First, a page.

A list was compiled of what were considered the myths and facts surrounding the bloodiest action by an American government on U.S. soil since the Civil War.

Shortly after the inmate awards, a group made up of the widows of New York State Corrections Department employees killed during the 1971 riot at the prison, surviving hostages and family members formed The Forgotten Victims of Attica. Members weren’t resentful of the inmates, but of the state's refusal to acknowledge that its actions and guidance was financially and emotionally devastating to survivors and their families at a time that they were most vulnerable. A "Five-Point Plan for Justice" was formulated.
 
  • An apology from the New York State acknowledging culpability for the deaths of hostages and physical injuries to its employees.
  • Open state records on the riot and its aftermath previously sealed by Governor Hugh Carey.
  • Provide counseling for survivors and families.
  • Approval for a memorial service outside Attica Prison each September 13.
  • Reparations to group members. Wright pointed to the $125,000 awarded to prisoner Frank "Big Black" Smith, who testified that he was severely beaten and threatened with castration during the riot's aftermath.
  • The state legislature passed a bill sponsored by State Sen. Dale Volker (R-Depew) that would have given $50,000 each to the families of the 11 employees killed at Attica. The group refused the offer, due to both the amount and the state's refusal to admit any wrongdoing or compensate the survivors and their families.

    INMATES KILLED

    • Elliot "L.D." Barkley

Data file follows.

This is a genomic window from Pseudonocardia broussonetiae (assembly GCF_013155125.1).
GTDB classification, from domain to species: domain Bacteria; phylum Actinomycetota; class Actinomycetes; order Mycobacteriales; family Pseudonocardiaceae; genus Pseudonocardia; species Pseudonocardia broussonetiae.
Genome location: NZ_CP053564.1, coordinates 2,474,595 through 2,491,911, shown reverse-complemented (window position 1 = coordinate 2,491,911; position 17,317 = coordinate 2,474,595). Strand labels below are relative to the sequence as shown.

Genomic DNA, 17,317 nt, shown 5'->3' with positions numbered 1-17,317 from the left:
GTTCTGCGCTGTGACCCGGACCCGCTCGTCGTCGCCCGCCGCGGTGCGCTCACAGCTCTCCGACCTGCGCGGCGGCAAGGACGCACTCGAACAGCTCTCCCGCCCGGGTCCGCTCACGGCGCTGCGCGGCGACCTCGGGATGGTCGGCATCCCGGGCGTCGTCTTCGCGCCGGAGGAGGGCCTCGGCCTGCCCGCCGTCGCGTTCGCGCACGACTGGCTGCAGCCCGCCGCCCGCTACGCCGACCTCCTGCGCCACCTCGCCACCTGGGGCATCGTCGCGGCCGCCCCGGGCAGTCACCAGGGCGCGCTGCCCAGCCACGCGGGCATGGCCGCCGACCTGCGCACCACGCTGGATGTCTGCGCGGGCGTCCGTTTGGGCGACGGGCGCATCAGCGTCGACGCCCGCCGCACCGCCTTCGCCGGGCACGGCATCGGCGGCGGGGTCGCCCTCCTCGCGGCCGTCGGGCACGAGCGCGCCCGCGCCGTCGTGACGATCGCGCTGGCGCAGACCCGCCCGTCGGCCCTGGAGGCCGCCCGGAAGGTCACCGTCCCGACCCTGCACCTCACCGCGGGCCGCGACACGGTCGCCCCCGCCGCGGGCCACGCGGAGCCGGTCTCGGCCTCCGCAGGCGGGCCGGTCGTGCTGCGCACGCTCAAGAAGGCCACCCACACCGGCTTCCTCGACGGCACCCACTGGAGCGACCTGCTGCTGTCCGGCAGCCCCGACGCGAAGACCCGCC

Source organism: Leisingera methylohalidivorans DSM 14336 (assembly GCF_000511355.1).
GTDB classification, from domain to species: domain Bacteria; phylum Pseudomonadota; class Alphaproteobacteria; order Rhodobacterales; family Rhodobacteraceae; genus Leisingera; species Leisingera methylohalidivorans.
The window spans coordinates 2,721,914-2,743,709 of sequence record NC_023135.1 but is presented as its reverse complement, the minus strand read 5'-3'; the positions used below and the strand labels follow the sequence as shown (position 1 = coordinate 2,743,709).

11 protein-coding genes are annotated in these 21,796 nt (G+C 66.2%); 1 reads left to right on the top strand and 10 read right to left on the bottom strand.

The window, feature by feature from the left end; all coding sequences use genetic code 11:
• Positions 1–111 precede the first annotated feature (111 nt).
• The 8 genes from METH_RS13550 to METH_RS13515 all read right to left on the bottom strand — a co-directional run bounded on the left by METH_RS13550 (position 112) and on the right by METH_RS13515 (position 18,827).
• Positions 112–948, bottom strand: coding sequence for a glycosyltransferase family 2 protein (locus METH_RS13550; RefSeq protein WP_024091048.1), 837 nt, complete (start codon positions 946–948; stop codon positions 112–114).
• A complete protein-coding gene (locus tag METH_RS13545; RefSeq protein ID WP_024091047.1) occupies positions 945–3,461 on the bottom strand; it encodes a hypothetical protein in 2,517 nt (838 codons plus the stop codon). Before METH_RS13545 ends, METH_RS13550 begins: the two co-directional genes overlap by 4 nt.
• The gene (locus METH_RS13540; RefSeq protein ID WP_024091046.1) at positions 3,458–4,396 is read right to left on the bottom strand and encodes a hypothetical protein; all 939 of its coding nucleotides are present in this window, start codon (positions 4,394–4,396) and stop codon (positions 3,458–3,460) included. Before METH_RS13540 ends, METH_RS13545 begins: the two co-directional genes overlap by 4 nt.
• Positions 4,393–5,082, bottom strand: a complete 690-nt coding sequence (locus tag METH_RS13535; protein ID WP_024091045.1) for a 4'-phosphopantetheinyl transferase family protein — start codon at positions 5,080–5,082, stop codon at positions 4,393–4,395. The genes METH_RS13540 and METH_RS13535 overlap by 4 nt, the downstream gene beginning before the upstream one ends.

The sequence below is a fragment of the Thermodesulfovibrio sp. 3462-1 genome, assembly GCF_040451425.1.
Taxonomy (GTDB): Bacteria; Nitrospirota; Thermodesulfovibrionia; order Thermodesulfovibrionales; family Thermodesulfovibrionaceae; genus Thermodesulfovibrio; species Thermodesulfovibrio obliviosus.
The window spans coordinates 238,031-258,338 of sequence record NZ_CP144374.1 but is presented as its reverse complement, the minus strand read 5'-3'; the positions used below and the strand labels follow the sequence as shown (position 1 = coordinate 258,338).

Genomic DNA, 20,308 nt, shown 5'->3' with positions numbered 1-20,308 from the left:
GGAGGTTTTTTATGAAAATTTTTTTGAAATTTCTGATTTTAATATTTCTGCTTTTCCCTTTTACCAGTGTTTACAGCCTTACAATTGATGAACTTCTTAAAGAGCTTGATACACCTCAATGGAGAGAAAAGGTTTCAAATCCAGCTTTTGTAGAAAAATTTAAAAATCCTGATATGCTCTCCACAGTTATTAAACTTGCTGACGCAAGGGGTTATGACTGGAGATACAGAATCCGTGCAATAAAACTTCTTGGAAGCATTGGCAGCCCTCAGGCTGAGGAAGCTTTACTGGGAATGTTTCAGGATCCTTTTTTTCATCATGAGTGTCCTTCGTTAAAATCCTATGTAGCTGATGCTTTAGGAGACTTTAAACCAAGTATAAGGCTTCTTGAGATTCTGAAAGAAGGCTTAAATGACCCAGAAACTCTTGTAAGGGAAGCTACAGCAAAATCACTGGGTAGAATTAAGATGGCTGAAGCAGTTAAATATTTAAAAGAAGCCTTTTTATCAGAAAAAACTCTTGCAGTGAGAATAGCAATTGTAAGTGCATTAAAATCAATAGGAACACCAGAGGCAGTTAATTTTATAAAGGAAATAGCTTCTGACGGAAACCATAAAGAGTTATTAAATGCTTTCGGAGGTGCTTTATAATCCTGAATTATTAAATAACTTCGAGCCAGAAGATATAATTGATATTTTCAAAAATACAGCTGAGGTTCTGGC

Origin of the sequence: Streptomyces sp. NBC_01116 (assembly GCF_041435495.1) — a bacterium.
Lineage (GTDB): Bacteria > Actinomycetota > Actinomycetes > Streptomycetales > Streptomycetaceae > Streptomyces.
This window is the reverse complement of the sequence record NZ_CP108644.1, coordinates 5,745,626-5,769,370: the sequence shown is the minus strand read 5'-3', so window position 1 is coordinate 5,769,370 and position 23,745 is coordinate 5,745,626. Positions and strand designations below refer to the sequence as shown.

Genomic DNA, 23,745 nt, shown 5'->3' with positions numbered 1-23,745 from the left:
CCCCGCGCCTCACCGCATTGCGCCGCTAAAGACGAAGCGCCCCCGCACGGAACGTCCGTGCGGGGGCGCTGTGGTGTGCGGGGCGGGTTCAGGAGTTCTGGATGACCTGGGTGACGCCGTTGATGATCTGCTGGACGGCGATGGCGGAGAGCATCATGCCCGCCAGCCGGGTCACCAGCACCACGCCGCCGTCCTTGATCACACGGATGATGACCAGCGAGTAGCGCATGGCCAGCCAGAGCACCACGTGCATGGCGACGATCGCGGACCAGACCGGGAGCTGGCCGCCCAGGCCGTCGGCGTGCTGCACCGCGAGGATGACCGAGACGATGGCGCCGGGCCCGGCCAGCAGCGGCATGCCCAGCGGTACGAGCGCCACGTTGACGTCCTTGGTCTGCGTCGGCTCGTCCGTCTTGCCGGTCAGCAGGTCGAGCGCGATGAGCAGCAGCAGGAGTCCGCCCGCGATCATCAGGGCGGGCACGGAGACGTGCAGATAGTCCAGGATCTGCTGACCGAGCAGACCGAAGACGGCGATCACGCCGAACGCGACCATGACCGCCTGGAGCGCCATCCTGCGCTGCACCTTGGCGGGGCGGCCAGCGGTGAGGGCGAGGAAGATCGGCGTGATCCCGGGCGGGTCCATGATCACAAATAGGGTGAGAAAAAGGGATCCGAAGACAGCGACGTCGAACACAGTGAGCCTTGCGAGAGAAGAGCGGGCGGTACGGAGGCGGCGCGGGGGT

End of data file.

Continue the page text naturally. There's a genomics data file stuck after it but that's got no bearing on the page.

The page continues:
• Sam Melville
    • Carlos Prescott Garcia
    • Raymond Rivera
    • Santiago Santos
    • Rafael Vazquez
    • Jose Mentijo

    PRISON EMPLOYEES KILLED

    Edward T. Cunningham, born June 17, 1919, Correction Sergeant

    • John J. D'Arcangelo, born November 11, 1947, Correction Officer
    • Elmer G. Hardie, born March 16, 1913, Industrial Foreman
    • Herbert W. Jones Jr., born January 3, 1945, Senior Account Clerk
    • Richard J. Lewis, born August 1, 1929, Correction Officer
    • John G. Monteleone, born November 21, 1929, Industrial Foreman
    • William E. Quinn, born March 25, 1943, Correction Officer
    • Carl W. Valone, born June 11, 1927, Correction Officer
    • Elon Werner, born September 16, 1907, Principal Account Clerk
    • Ronald D. Werner, born December 3, 1936, Correction Officer, nephew of Elon Werner
    • Harrison W. Whalen, born July 9, 1934, Correction Officer

    Attica State by John Lennon

    The following are the lyrics of the song Attica State by John Lennon written in 1972:

    What a waste of human power, What a waste of human lives. Shoot the prisoners in the towers, Forty-three poor widowed wives.

    Media blames it on the prisoners, But the prisoners did not kill. Rockefeller pulled the trigger, That is what the people feel.

    Free the prisoners, jail the judges, Free all prisoners everywhere. All they want is truth and justice, All they need is love and care.

    They all live in suffocation, Let's not watch them die in sorrow. Now's the time for revolution, Give them all a chance to grow.

    Come together join the movement, Take a stand for human rights. Fear and hatred clouds our judgment, Free us all

    ATTICA RIOT FACTS
    Except for William Quinn, who died of injuries inflicted by inmates during the initial uprising on Sept. 9, all fatalities among the hostages were as a result of state gunfire during the retaking on Sept. 13, 1971.
     

    No hostage was castrated.

    After the initial uprising, no hostage was harmed by inmates up until the time of the retaking.

    Death benefits received by widows were no different than had their husbands died a natural death.

    Surviving correction officers and civilian employees held hostage were given time off with pay, not knowing the paychecks they received were funded by workmen's compensation.

    All but one of these families unknowingly lost their right to sue the State of New York by accepting death benefits or workers compensation funds.

    No one has ever been held responsible for what happened at Attica or its aftermath.